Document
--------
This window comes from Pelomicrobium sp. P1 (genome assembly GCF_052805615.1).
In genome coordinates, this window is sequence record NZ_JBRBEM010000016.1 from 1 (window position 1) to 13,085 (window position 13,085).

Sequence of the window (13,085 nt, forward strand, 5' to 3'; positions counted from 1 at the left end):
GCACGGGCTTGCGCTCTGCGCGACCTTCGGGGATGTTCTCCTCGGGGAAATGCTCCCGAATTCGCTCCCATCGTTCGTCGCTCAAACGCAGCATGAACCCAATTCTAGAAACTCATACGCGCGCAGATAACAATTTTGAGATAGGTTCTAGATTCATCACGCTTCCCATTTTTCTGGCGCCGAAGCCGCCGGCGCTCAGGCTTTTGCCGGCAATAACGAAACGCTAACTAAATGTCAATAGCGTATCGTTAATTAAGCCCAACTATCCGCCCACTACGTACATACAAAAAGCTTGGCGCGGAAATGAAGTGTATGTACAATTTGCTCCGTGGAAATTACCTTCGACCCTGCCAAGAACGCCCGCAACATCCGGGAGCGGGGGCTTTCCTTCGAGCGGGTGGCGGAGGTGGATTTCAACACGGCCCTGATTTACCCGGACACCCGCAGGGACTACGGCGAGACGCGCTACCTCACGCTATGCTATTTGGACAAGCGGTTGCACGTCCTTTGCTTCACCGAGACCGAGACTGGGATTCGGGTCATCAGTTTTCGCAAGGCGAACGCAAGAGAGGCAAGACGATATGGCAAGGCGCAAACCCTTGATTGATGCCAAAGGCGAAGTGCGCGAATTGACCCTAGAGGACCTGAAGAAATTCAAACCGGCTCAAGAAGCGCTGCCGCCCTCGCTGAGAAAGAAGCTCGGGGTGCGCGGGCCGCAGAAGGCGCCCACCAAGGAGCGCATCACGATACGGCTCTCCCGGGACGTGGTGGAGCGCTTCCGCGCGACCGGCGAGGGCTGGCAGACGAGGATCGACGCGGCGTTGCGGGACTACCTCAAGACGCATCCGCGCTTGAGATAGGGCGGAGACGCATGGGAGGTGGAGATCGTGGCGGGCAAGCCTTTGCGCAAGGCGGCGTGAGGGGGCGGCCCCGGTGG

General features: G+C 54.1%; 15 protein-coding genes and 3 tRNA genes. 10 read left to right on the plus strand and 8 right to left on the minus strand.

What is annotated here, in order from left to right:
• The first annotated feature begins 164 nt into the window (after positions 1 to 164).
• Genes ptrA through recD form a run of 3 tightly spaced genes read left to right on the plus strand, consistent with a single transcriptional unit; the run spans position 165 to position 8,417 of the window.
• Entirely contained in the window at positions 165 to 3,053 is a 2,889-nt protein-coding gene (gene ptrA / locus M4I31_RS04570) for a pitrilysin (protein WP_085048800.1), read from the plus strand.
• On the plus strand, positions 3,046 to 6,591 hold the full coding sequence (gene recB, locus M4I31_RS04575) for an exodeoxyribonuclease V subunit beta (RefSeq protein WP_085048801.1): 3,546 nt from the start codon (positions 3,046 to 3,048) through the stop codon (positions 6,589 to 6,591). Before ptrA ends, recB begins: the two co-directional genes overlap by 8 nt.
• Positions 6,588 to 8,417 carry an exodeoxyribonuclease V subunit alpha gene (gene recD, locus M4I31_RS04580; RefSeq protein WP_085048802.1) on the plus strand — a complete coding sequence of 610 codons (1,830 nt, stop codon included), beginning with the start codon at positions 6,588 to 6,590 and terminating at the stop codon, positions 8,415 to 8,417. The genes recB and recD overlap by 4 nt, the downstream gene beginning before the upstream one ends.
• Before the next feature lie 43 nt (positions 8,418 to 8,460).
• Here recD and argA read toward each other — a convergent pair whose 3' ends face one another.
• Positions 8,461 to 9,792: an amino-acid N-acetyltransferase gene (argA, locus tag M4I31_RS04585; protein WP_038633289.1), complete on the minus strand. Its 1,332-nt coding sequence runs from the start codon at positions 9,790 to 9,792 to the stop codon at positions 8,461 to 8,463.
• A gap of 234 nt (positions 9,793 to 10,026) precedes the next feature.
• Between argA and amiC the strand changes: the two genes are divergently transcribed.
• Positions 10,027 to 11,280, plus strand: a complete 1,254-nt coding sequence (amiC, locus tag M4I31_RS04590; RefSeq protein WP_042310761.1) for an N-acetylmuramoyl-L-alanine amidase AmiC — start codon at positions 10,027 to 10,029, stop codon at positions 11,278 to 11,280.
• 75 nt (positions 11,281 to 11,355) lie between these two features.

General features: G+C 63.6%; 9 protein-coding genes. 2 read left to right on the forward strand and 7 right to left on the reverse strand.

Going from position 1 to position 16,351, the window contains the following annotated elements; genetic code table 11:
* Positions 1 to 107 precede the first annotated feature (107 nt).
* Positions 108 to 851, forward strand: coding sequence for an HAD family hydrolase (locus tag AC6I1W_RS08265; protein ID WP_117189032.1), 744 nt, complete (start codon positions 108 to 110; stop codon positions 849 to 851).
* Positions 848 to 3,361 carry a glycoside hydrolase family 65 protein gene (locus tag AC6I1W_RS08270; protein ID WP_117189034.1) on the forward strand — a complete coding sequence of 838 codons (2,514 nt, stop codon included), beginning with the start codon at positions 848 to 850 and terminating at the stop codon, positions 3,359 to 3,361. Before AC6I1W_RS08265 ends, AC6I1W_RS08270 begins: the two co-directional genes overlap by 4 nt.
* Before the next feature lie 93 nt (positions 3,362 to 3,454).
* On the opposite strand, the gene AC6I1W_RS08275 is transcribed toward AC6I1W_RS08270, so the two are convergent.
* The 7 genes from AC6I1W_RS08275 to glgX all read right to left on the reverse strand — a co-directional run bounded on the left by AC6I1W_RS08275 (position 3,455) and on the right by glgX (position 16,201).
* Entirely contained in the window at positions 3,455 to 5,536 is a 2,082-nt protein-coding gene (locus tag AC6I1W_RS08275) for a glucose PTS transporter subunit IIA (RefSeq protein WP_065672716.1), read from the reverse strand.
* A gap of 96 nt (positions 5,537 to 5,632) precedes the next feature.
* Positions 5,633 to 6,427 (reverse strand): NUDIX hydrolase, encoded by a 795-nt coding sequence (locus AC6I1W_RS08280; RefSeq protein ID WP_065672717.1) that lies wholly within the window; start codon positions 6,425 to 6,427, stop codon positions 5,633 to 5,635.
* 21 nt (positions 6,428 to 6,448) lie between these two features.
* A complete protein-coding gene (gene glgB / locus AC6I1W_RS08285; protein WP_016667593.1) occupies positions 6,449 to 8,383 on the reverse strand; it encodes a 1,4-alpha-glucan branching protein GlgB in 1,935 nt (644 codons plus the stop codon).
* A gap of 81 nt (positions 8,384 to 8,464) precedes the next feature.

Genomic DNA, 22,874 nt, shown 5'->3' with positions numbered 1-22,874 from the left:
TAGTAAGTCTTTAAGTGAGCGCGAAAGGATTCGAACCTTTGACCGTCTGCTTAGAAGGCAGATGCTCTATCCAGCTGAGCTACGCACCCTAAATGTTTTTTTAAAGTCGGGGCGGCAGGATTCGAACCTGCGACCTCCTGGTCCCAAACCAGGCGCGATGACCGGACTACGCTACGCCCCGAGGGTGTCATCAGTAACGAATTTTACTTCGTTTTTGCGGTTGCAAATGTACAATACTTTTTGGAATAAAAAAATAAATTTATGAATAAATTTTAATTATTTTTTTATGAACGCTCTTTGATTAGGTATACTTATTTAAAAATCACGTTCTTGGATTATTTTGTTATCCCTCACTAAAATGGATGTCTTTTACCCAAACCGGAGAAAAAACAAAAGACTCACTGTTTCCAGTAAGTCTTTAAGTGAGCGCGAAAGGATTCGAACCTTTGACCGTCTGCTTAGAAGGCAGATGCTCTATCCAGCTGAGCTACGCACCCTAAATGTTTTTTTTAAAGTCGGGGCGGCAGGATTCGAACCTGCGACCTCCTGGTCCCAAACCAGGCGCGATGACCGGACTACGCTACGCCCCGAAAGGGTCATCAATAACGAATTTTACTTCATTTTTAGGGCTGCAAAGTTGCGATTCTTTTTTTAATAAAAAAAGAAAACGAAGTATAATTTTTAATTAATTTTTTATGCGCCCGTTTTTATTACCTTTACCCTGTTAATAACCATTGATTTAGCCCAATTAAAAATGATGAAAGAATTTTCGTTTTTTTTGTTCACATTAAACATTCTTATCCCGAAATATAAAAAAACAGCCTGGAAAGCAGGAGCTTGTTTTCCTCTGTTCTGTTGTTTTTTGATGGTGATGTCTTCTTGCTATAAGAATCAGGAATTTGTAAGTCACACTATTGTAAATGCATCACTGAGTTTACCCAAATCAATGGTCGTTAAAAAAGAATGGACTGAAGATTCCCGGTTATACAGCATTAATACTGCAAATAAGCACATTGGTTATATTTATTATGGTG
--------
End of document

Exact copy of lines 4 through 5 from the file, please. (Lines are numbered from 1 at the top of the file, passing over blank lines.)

GCACGGGCTTGCGCTCTGCGCGACCTTCGGGGATGTTCTCCTCGGGGAAATGCTCCCGAATTCGCTCCCATCGTTCGTCGCTCAAACGCAGCATGAACCCAATTCTAGAAACTCATACGCGCGCAGATAACAATTTTGAGATAGGTTCTAGATTCATCACGCTTCCCATTTTTCTGGCGCCGAAGCCGCCGGCGCTCAGGCTTTTGCCGGCAATAACGAAACGCTAACTAAATGTCAATAGCGTATCGTTAATTAAGCCCAACTATCCGCCCACTACGTACATACAAAAAGCTTGGCGCGGAAATGAAGTGTATGTACAATTTGCTCCGTGGAAATTACCTTCGACCCTGCCAAGAACGCCCGCAACATCCGGGAGCGGGGGCTTTCCTTCGAGCGGGTGGCGGAGGTGGATTTCAACACGGCCCTGATTTACCCGGACACCCGCAGGGACTACGGCGAGACGCGCTACCTCACGCTATGCTATTTGGACAAGCGGTTGCACGTCCTTTGCTTCACCGAGACCGAGACTGGGATTCGGGTCATCAGTTTTCGCAAGGCGAACGCAAGAGAGGCAAGACGATATGGCAAGGCGCAAACCCTTGATTGATGCCAAAGGCGAAGTGCGCGAATTGACCCTAGAGGACCTGAAGAAATTCAAACCGGCTCAAGAAGCGCTGCCGCCCTCGCTGAGAAAGAAGCTCGGGGTGCGCGGGCCGCAGAAGGCGCCCACCAAGGAGCGCATCACGATACGGCTCTCCCGGGACGTGGTGGAGCGCTTCCGCGCGACCGGCGAGGGCTGGCAGACGAGGATCGACGCGGCGTTGCGGGACTACCTCAAGACGCATCCGCGCTTGAGATAGGGCGGAGACGCATGGGAGGTGGAGATCGTGGCGGGCAAGCCTTTGCGCAAGGCGGCGTGAGGGGGCGGCCCCGGTGG

General features: G+C 54.1%; 15 protein-coding genes and 3 tRNA genes. 10 read left to right on the plus strand and 8 right to left on the minus strand.